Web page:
Postby Psamathe » 31 Aug 2019, 9:43am

pwa wrote:.....
The feature I value most on this, compared to otherwise similar cameras, is the viewfinder......

Likewise (but on a different compact camera). I brought a compact camera year an a bit ago and the one I chose does have an amazing optical zoom range (but under some situations I have still wanted that available from my DSLR lenses). But it was the viewfinder I regarded as crucial.

Since getting the compact camera I've taken around 5000 photos and can't remember ever having used the screen on the back, I always use the viewfinder. I went for the Sony RX-100m6 but was really keen on the Canon M-series (as they'd take my Canon DSLR lenses with an adapter) but the only viewfinder they have available is a hot shoe type clip on one that is rather expensive and being a clip-on one is more of a fiddle.

I wonder if there is something fundamental about viewfinders and good framing or if it's just a historical/age thing for those of us brought-up with viewfinders.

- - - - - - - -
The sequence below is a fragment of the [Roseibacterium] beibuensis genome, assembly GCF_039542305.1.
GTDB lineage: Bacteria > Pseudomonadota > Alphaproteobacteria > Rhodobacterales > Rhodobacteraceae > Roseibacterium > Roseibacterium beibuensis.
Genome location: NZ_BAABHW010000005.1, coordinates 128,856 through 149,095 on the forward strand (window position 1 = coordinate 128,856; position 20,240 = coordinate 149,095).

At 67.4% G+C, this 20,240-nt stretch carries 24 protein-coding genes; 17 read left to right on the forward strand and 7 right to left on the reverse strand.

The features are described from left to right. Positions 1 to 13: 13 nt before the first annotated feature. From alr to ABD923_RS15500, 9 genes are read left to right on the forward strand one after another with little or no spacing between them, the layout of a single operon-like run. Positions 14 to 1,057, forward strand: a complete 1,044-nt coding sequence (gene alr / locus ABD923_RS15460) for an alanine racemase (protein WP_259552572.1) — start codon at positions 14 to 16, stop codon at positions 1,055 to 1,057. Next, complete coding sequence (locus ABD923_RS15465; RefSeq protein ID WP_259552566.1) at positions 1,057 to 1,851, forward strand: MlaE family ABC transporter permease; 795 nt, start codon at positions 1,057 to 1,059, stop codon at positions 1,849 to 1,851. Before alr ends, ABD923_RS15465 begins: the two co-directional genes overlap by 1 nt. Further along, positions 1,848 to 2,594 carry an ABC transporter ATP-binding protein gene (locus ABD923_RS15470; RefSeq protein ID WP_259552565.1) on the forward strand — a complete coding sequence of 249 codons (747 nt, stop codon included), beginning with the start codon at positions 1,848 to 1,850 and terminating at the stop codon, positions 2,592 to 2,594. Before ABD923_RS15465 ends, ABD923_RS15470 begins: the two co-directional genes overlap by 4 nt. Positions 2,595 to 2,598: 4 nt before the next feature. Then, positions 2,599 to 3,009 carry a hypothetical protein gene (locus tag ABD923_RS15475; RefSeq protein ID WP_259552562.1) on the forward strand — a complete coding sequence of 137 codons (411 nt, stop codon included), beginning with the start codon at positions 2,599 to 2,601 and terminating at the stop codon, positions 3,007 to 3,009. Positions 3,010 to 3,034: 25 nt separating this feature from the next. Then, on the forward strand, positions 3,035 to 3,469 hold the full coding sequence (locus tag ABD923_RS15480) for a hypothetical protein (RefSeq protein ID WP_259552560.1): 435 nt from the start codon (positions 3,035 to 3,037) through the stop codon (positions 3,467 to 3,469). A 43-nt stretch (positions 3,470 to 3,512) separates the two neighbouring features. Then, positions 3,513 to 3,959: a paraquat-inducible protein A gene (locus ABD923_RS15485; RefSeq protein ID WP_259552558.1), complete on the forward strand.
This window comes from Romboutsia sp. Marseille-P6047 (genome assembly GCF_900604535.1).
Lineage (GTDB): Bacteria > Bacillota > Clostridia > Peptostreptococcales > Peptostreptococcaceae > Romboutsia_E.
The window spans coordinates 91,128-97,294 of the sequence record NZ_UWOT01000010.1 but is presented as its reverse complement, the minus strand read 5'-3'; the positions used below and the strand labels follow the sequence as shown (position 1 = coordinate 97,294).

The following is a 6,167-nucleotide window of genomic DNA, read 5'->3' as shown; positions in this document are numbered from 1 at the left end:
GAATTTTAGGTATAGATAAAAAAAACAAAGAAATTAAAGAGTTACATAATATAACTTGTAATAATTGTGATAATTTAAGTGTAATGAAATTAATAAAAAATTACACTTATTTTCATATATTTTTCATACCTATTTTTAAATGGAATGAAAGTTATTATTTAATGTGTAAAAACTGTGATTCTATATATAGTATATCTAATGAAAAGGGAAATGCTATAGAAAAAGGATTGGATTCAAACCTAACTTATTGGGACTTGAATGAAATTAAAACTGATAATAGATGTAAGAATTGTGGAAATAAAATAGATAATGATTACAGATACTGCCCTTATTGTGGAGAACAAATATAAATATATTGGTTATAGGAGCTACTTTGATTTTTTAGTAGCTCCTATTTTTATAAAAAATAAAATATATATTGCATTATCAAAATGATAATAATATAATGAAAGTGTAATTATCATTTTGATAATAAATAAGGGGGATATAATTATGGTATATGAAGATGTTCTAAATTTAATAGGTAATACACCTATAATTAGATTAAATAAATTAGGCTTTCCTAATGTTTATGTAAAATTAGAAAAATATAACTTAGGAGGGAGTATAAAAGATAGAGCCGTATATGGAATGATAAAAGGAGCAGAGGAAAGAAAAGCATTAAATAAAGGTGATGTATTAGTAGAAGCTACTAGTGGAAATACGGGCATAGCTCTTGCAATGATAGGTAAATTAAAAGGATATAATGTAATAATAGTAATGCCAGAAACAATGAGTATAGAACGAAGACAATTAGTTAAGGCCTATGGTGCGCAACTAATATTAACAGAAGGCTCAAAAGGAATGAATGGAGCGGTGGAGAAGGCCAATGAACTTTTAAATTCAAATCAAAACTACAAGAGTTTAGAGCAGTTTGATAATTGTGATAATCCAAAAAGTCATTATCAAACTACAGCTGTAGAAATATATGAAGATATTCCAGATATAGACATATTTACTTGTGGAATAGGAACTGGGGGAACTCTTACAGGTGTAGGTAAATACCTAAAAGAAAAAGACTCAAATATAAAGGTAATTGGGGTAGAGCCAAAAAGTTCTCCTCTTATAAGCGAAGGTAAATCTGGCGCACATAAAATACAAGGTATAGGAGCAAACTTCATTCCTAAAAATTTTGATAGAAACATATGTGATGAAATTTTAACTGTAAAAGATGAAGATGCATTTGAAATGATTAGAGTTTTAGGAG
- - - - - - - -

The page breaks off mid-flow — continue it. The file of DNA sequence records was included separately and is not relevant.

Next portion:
Ian

drossall
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Re: DSLR Compact Camera or Phone? Belgium c50km/day

Postby drossall » 31 Aug 2019, 9:45am

Some time I might compare my K70 for size with my old ME Super, of which I still have two stored away (mine and my late father-in-law's). That of course claimed to be the smallest film SLR available.

Although I suspect that lenses from the film era would be heavier.

pwa
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Re: DSLR Compact Camera or Phone? Belgium c50km/day

Postby pwa » 31 Aug 2019, 9:50am